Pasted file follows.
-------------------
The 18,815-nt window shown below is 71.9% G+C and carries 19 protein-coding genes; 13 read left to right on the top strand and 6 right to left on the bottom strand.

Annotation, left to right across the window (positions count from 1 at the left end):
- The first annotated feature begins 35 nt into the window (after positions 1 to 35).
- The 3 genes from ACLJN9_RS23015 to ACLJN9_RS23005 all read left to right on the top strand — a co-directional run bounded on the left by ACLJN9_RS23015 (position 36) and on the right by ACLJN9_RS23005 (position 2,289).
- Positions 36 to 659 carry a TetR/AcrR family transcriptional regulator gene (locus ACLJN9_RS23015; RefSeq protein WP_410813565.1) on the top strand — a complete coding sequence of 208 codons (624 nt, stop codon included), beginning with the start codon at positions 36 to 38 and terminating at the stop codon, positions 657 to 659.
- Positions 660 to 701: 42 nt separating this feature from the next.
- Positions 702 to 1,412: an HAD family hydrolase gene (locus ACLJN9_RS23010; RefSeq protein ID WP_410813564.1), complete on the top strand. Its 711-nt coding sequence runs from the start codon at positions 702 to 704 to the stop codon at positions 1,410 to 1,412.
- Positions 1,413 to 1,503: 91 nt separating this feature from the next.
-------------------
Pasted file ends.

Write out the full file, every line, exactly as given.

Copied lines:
The 18,815-nt window shown below is 71.9% G+C and carries 19 protein-coding genes; 13 read left to right on the top strand and 6 right to left on the bottom strand.

Annotation, left to right across the window (positions count from 1 at the left end):
- The first annotated feature begins 35 nt into the window (after positions 1 to 35).
- The 3 genes from ACLJN9_RS23015 to ACLJN9_RS23005 all read left to right on the top strand — a co-directional run bounded on the left by ACLJN9_RS23015 (position 36) and on the right by ACLJN9_RS23005 (position 2,289).
- Positions 36 to 659 carry a TetR/AcrR family transcriptional regulator gene (locus ACLJN9_RS23015; RefSeq protein WP_410813565.1) on the top strand — a complete coding sequence of 208 codons (624 nt, stop codon included), beginning with the start codon at positions 36 to 38 and terminating at the stop codon, positions 657 to 659.
- Positions 660 to 701: 42 nt separating this feature from the next.
- Positions 702 to 1,412: an HAD family hydrolase gene (locus ACLJN9_RS23010; RefSeq protein ID WP_410813564.1), complete on the top strand. Its 711-nt coding sequence runs from the start codon at positions 702 to 704 to the stop codon at positions 1,410 to 1,412.
- Positions 1,413 to 1,503: 91 nt separating this feature from the next.